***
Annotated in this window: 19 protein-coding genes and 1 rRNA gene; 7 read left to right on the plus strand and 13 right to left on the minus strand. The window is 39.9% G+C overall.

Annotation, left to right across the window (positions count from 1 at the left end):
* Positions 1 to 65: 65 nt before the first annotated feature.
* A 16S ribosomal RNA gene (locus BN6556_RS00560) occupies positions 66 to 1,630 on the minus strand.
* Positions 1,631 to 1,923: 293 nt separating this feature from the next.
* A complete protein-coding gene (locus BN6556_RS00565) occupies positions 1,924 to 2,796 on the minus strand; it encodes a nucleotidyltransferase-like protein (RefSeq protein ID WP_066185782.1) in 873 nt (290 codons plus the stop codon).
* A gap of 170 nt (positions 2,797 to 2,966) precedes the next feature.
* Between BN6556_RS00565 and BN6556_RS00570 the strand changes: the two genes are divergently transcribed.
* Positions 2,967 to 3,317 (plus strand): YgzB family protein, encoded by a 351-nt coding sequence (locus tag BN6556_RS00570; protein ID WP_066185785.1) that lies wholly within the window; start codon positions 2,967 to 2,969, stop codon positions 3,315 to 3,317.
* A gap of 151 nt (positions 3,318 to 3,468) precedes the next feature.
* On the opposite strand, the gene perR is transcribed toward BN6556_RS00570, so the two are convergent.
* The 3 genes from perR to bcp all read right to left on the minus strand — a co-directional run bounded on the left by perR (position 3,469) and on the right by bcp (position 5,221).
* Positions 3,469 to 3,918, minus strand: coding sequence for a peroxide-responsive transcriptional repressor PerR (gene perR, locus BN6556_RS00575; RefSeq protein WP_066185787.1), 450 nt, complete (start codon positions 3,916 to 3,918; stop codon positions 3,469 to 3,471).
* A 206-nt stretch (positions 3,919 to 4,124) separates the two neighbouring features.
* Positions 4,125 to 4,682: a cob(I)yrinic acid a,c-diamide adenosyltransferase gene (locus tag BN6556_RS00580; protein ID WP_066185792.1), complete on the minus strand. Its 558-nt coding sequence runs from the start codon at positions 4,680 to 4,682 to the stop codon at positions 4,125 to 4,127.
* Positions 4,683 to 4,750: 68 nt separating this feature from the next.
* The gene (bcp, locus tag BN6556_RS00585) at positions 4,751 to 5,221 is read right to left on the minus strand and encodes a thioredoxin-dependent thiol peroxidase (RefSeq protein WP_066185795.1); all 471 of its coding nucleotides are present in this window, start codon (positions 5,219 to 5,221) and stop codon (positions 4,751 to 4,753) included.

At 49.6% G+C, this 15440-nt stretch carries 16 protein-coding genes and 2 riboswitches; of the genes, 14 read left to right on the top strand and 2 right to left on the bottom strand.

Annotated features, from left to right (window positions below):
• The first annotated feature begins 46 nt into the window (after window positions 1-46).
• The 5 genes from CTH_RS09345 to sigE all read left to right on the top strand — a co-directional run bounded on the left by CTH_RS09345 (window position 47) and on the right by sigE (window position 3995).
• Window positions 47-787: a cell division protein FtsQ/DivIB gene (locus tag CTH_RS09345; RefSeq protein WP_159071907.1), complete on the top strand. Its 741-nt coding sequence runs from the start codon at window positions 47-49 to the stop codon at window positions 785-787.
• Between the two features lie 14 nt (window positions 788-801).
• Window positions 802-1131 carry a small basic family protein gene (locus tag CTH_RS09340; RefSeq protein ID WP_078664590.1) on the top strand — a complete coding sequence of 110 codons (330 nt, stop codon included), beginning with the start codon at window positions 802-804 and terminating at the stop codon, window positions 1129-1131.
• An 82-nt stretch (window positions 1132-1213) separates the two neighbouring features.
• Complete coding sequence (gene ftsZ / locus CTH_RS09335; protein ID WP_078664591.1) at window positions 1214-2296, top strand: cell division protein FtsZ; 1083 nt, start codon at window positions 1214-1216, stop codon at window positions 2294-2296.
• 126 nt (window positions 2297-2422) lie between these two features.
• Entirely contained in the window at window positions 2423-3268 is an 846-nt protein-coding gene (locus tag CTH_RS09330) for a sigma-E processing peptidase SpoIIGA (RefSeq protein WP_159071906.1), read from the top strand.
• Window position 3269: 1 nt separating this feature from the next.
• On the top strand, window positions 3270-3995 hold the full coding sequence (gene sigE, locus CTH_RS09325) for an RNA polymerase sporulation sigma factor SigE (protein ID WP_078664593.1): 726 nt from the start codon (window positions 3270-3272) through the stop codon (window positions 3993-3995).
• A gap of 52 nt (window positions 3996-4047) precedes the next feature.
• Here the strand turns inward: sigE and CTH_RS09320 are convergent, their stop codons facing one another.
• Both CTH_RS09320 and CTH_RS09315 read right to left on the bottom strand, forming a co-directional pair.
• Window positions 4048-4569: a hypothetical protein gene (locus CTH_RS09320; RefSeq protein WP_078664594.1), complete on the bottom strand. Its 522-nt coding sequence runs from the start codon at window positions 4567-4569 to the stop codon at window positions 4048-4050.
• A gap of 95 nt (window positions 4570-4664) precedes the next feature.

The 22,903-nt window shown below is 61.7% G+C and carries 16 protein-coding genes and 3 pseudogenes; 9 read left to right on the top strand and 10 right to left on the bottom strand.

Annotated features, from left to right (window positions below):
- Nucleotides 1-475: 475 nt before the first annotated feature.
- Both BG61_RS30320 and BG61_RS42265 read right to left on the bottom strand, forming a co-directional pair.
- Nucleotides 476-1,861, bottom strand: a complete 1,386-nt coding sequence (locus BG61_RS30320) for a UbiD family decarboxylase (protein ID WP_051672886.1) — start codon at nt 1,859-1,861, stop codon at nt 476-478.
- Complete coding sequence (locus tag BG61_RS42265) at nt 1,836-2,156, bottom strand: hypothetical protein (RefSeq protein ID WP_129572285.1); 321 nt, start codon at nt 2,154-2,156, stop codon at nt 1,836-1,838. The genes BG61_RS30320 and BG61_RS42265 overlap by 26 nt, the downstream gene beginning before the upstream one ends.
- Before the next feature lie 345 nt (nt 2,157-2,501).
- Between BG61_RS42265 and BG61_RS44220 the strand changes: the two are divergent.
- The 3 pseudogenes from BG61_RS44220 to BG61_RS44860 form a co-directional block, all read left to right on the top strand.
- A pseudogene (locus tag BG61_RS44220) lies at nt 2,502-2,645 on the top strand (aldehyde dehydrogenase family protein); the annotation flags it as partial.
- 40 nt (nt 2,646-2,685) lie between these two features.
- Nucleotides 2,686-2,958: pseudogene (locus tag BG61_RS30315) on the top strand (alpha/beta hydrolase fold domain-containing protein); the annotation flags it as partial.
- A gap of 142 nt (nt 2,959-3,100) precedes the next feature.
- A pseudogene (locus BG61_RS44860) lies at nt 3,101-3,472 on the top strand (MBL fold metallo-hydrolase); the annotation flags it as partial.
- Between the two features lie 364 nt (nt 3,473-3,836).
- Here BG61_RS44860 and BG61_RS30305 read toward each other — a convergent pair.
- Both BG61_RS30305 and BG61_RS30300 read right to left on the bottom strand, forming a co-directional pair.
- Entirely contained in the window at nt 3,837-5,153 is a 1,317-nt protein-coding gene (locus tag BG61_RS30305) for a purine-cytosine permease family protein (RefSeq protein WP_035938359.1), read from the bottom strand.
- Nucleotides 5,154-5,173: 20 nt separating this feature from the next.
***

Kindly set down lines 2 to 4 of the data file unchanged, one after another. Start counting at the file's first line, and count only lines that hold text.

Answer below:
Annotation, left to right across the window (positions count from 1 at the left end):
* Positions 1 to 65: 65 nt before the first annotated feature.
* A 16S ribosomal RNA gene (locus BN6556_RS00560) occupies positions 66 to 1,630 on the minus strand.